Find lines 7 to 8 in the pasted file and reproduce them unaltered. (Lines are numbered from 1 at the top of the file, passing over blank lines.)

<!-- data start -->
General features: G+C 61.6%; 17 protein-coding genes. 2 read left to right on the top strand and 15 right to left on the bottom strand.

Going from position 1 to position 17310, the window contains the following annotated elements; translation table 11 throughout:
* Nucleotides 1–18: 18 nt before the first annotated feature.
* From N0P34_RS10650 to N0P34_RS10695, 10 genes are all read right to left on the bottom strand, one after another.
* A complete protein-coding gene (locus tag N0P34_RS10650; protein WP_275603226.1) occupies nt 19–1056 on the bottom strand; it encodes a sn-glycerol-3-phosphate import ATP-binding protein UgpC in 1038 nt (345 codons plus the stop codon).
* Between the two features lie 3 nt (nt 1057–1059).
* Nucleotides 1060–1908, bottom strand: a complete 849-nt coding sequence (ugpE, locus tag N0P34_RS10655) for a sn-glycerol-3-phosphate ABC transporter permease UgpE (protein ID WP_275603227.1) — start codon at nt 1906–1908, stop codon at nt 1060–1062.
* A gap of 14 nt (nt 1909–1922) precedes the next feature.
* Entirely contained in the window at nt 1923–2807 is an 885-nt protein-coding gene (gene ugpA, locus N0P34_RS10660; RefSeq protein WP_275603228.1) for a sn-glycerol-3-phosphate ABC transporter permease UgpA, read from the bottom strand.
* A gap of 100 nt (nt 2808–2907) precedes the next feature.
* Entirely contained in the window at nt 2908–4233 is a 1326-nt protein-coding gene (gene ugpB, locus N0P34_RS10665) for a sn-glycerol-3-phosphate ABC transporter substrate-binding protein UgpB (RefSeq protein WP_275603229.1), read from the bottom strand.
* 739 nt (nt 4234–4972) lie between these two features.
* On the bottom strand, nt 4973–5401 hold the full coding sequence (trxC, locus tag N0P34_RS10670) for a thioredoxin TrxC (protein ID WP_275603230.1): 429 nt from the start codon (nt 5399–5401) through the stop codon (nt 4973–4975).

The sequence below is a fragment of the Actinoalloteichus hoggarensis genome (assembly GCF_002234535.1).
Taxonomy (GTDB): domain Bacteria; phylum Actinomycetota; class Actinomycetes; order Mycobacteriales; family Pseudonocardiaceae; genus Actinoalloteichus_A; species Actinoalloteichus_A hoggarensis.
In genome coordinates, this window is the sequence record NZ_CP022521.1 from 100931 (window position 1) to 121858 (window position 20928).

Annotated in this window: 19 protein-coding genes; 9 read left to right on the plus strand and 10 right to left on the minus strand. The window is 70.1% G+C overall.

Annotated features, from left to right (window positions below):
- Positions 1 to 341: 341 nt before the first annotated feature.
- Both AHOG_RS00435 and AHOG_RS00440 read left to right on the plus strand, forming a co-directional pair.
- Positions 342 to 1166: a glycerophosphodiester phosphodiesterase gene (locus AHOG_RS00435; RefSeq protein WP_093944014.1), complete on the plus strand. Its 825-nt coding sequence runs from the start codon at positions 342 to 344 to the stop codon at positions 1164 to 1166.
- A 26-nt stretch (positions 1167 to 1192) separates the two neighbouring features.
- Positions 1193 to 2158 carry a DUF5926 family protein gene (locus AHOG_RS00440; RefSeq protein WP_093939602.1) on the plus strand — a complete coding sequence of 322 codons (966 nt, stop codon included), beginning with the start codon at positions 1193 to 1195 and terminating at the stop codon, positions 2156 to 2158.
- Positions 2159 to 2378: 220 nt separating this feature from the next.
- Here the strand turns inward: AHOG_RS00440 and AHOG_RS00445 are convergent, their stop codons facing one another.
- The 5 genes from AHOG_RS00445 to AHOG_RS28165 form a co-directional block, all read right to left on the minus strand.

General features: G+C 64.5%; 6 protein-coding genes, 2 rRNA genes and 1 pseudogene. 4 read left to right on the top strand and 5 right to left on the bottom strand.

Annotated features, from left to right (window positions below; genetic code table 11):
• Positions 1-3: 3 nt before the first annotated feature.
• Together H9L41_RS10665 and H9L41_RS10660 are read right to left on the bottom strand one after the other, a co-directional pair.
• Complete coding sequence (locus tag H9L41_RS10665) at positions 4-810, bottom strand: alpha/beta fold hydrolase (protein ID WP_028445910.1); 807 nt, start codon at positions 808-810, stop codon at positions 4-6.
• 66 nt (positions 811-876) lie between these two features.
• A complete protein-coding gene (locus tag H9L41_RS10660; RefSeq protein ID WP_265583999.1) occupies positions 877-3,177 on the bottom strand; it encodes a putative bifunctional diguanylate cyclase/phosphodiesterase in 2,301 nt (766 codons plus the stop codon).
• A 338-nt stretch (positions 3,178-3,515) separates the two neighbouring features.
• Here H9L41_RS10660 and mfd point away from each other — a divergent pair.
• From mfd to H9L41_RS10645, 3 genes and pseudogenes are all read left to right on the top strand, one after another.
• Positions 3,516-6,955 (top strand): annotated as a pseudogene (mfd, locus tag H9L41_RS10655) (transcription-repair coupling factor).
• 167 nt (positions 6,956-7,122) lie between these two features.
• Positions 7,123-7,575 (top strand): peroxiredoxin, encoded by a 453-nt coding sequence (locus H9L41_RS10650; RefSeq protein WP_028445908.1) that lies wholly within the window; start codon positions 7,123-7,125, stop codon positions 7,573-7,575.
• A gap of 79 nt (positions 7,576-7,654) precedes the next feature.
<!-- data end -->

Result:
* Nucleotides 1060–1908, bottom strand: a complete 849-nt coding sequence (ugpE, locus tag N0P34_RS10655) for a sn-glycerol-3-phosphate ABC transporter permease UgpE (protein ID WP_275603227.1) — start codon at nt 1906–1908, stop codon at nt 1060–1062.
* A gap of 14 nt (nt 1909–1922) precedes the next feature.